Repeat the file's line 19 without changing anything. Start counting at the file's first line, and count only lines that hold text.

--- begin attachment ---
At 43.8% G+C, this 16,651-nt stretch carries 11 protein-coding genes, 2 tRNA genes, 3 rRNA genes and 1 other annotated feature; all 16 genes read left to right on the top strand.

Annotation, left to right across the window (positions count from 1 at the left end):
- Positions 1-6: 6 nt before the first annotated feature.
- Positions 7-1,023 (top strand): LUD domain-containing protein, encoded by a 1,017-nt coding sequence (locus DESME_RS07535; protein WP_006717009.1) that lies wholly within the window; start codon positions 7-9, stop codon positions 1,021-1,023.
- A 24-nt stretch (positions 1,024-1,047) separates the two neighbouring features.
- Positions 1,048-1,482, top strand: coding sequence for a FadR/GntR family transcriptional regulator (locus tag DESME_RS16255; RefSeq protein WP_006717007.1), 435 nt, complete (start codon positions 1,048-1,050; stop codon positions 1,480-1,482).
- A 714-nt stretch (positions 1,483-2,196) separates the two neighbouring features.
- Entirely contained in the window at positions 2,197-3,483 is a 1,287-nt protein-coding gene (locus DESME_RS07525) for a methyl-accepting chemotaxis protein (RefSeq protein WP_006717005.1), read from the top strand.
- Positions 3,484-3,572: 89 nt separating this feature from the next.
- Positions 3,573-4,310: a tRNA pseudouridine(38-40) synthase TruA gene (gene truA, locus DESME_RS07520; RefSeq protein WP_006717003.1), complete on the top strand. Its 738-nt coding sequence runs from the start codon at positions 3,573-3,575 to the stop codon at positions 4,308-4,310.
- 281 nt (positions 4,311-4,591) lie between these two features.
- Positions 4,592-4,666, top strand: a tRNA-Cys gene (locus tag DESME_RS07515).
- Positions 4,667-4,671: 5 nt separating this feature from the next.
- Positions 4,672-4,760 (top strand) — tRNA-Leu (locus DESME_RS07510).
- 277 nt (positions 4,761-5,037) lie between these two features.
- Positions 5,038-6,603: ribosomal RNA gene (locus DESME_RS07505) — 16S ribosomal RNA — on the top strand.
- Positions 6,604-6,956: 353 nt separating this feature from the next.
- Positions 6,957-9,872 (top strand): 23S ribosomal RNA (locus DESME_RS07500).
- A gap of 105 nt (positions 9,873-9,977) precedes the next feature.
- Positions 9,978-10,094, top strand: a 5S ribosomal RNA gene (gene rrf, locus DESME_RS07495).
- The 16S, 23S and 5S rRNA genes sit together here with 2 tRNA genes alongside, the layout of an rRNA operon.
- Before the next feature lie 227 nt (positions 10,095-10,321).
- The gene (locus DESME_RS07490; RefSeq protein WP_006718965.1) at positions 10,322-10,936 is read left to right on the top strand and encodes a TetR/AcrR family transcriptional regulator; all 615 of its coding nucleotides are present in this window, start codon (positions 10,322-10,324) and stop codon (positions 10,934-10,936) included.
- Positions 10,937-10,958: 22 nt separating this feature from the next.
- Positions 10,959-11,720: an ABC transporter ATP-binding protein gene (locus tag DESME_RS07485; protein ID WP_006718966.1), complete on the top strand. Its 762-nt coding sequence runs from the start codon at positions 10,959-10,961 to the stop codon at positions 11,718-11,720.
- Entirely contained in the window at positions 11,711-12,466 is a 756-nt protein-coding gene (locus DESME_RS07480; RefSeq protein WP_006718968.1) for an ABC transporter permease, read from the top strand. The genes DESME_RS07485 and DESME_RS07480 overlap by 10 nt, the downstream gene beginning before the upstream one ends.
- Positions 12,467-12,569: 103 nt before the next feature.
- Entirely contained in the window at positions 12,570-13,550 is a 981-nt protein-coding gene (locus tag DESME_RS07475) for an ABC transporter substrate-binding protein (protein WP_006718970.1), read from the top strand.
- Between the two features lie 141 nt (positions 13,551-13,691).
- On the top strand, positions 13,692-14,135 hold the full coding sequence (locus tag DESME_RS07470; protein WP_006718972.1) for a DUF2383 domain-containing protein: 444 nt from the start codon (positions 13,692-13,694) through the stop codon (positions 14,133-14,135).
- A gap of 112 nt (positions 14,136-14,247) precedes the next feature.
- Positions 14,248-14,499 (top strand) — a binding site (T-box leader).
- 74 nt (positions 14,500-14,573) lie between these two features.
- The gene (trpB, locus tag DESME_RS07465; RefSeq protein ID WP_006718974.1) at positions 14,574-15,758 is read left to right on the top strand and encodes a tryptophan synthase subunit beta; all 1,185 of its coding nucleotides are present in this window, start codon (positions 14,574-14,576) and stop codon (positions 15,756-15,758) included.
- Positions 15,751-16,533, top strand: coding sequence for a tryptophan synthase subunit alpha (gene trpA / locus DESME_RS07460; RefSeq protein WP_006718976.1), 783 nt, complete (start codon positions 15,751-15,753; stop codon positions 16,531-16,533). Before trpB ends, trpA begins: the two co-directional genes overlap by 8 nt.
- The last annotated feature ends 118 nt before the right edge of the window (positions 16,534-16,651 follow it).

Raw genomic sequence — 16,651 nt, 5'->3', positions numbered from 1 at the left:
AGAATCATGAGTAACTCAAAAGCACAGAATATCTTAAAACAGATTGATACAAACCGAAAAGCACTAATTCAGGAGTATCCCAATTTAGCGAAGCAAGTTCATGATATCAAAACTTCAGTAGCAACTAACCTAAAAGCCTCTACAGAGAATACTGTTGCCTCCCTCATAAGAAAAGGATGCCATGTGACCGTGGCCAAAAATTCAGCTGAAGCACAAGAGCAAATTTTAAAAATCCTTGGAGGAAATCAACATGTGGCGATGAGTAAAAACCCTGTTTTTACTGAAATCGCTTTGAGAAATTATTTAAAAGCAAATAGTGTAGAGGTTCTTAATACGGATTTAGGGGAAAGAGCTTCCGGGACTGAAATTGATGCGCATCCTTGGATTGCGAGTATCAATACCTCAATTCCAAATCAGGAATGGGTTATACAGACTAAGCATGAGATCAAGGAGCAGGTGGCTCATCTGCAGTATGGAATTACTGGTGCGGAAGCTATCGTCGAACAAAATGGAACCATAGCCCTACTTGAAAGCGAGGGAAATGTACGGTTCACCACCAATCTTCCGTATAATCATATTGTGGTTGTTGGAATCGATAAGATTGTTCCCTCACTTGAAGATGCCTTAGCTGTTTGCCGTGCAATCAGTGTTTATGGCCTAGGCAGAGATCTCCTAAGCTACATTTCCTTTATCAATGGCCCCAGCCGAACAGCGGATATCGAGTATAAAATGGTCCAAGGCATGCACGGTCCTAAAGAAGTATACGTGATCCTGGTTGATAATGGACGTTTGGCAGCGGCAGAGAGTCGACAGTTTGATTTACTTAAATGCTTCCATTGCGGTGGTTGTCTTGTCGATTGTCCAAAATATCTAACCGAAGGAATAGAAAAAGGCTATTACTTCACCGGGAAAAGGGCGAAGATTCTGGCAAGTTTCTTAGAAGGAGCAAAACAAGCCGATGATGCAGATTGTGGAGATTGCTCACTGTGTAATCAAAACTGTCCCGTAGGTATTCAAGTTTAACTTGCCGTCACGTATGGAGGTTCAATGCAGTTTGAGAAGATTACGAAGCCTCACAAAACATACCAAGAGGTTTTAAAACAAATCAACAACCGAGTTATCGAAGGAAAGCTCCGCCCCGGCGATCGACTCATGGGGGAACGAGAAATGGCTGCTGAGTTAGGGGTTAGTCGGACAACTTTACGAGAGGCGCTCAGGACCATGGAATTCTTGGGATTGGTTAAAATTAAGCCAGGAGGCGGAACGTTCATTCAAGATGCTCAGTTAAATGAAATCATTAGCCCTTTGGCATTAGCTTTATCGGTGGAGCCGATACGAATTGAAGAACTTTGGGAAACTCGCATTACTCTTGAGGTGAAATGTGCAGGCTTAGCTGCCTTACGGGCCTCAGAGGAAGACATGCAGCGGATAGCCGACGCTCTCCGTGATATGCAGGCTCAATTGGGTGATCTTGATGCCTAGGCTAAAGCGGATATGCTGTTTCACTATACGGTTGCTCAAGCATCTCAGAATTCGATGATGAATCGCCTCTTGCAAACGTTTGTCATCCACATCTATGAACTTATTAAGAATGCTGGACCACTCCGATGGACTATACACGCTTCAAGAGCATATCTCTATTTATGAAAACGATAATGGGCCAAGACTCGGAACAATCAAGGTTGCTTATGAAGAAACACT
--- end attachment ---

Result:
- A gap of 105 nt (positions 9,873-9,977) precedes the next feature.